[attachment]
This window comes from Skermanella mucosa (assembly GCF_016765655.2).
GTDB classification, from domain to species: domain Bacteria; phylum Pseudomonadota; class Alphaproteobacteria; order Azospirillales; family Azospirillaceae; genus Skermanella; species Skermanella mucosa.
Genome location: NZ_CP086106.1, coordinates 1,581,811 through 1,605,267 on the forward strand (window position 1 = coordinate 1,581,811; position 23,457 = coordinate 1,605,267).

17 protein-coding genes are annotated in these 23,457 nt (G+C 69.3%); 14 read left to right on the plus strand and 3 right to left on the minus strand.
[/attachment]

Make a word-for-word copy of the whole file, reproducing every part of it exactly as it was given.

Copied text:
This window comes from Skermanella mucosa (assembly GCF_016765655.2).
GTDB classification, from domain to species: domain Bacteria; phylum Pseudomonadota; class Alphaproteobacteria; order Azospirillales; family Azospirillaceae; genus Skermanella; species Skermanella mucosa.
Genome location: NZ_CP086106.1, coordinates 1,581,811 through 1,605,267 on the forward strand (window position 1 = coordinate 1,581,811; position 23,457 = coordinate 1,605,267).

17 protein-coding genes are annotated in these 23,457 nt (G+C 69.3%); 14 read left to right on the plus strand and 3 right to left on the minus strand.